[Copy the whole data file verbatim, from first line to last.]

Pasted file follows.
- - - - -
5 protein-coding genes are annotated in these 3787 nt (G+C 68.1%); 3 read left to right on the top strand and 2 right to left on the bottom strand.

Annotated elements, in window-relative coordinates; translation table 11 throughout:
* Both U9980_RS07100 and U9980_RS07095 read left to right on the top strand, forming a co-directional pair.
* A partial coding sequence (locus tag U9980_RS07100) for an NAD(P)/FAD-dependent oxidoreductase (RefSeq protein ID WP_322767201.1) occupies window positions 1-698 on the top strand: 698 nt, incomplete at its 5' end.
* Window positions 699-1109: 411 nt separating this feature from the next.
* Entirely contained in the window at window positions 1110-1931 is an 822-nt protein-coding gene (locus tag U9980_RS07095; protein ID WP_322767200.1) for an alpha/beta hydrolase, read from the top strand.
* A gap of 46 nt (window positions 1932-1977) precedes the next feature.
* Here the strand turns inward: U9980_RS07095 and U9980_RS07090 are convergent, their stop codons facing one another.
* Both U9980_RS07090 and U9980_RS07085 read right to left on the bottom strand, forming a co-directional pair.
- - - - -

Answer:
5 protein-coding genes are annotated in these 3787 nt (G+C 68.1%); 3 read left to right on the top strand and 2 right to left on the bottom strand.

Annotated elements, in window-relative coordinates; translation table 11 throughout:
* Both U9980_RS07100 and U9980_RS07095 read left to right on the top strand, forming a co-directional pair.
* A partial coding sequence (locus tag U9980_RS07100) for an NAD(P)/FAD-dependent oxidoreductase (RefSeq protein ID WP_322767201.1) occupies window positions 1-698 on the top strand: 698 nt, incomplete at its 5' end.
* Window positions 699-1109: 411 nt separating this feature from the next.
* Entirely contained in the window at window positions 1110-1931 is an 822-nt protein-coding gene (locus tag U9980_RS07095; protein ID WP_322767200.1) for an alpha/beta hydrolase, read from the top strand.
* A gap of 46 nt (window positions 1932-1977) precedes the next feature.
* Here the strand turns inward: U9980_RS07095 and U9980_RS07090 are convergent, their stop codons facing one another.
* Both U9980_RS07090 and U9980_RS07085 read right to left on the bottom strand, forming a co-directional pair.